Breaking

8/27/2013

Baby-killing trial update

By MICHAEL HALL

The Brunswick News

MARIETTA – A Brunswick teenager testified Tuesday that De’Marquise Elkins threatened him to keep him quiet after a robbery March 11 in the 1700 block of Norwich Street, 10 days before Elkins is accused of shooting and killing 13-month-old Antonio Santiago.

Dont’e Jackson, 17, testified Tuesday in Glynn County Superior Court, sitting in Cobb County on a change of venue, that he twice told police a false story about where he was when Pastor Wilfredo Calix-Flores was shot in his left arm, because he feared for his life.

“I was scared,” Jackson told Assistant Public Defender Ashley Wood, one of three defense lawyers for Elkins on charges he murdered Antonio and wounded the infant’s mother during a robbery attempt March 21, during cross examination. “I saw him shoot somebody.”

According to Jackson, he met Elkins and a youth identified as T.J. at the basketball courts at McIntyre Court apartments the evening of March 11 and decided to go to a convenience store for a sports drink.

The three piled onto T.J.’s bicycle and rode up an alley behind Norwich Street to the area around Calix-Flores’ church. There they saw Calix-Flores and his friend, Clever Jiminez, working on a construction project behind Upper Room Ministry.

“The next thing I know, I hear someone say, ‘Give it up,’” Jackson testified during direct examination by Brunswick Judicial Circuit District Attorney Jackie Johnson. “I turned around and De’Marquise had a gun.”

Jackson said he and T.J. did not know the robbery would occur and, before they went one way and Elkins went another, he said Elkins told them if they said anything, “Something bad is going to happen to you.”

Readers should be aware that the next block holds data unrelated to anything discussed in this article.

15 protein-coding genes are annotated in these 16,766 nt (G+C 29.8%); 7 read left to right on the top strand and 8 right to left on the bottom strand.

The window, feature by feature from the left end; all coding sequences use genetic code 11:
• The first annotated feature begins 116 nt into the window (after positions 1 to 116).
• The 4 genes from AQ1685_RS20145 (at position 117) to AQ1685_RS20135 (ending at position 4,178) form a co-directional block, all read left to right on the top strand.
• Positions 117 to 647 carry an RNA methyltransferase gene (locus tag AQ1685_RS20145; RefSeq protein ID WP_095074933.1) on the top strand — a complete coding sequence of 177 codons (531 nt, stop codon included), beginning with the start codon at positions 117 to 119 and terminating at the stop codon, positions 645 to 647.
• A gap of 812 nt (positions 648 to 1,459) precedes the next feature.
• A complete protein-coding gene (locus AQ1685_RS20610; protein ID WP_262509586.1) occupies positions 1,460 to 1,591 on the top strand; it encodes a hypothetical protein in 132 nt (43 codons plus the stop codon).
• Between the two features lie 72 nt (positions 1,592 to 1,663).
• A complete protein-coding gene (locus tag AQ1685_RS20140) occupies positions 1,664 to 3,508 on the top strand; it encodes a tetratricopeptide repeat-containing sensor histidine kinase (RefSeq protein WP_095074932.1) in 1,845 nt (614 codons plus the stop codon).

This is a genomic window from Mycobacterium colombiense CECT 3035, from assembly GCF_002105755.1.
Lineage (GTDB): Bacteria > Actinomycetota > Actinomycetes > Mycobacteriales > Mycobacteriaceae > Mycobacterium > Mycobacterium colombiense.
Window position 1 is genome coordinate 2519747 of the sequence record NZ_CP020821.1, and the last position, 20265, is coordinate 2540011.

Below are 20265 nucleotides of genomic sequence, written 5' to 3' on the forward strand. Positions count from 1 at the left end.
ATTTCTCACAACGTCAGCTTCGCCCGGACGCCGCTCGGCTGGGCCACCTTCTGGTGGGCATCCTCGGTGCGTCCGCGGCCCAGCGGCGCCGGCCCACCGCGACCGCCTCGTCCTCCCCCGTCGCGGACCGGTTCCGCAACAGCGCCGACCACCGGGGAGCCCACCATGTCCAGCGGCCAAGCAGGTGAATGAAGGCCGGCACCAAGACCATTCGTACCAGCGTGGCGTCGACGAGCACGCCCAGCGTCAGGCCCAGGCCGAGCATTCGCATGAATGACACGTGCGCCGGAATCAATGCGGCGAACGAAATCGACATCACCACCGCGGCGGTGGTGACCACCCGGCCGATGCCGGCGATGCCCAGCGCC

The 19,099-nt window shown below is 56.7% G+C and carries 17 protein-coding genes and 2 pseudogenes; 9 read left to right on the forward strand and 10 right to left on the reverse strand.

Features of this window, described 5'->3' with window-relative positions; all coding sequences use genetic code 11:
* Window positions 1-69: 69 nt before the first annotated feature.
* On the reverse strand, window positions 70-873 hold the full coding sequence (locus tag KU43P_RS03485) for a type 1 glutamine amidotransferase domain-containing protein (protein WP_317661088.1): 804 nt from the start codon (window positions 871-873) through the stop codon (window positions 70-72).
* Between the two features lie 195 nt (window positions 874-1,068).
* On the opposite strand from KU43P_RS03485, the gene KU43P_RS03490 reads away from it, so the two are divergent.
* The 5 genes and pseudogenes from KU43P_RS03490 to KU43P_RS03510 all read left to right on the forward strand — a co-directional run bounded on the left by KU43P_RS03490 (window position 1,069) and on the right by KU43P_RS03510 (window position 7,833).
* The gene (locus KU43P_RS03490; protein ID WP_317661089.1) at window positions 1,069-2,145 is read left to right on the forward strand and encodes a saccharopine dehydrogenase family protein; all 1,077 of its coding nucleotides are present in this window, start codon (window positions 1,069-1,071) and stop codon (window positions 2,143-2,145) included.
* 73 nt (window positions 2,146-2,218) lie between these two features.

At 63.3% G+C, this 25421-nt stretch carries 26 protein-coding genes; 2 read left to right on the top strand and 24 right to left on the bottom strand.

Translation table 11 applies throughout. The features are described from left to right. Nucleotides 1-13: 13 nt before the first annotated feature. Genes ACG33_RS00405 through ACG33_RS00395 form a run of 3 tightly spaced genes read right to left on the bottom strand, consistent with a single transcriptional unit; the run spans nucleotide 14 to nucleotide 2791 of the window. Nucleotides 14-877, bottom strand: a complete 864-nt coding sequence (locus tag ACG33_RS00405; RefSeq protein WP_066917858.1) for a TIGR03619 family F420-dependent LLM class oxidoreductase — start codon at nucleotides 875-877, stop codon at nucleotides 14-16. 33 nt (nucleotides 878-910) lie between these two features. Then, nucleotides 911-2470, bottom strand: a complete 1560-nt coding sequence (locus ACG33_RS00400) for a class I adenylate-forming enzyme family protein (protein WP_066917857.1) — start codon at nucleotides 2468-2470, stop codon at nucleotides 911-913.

The first two times Jackson talked to police about the robbery, he lied to them, “because my life was threatened,” he said.

He said he finally told the truth after he was arrested and charged with aggravated assault and armed robbery for his alleged role in the crime, because he said he felt protected being off the streets.

Wood grilled him for several minutes on why he changed his story, implying that he told the final version to strike a deal for leniency with police and prosecutors.

“Somebody threatened me, that is the only reason I lied,” Jackson answered Wood numerous times.

Calix-Flores seemed uncomfortable testifying about an incident he said had a powerful effect on him.

Speaking through an interpreter, Calix-Flores explained about how he had identified Elkins on March 22, the day after Elkins is accused of killing Antonio.

Calix-Flores stood up at the witness stand and pointed to the places where a bullet entered and exited his left arm and detailed what happened to him.

He remembered working behind the church when three black youths asked for water. When he and his friend, Clever Jiminez, said they did not have any, one of the youths pulled a gun from his waistband and demanded money, Claix-Flores testified.

Claix-Flores, Jiminez and Jackson all pointed out Elkins in the courtroom, but Wood questioned the validity of their identifications to police, saying that police may have suggested that Elkins was the person who robbed them.

Calix-Flores disputed her claim. “When he showed me the photographs, I had to be sure I had the right person, and that is when I picked number six,” he said of identifying Elkins in a photo line up.

Pick up Wednesday's issue of The Brunswick News for a full account of the court proceedings.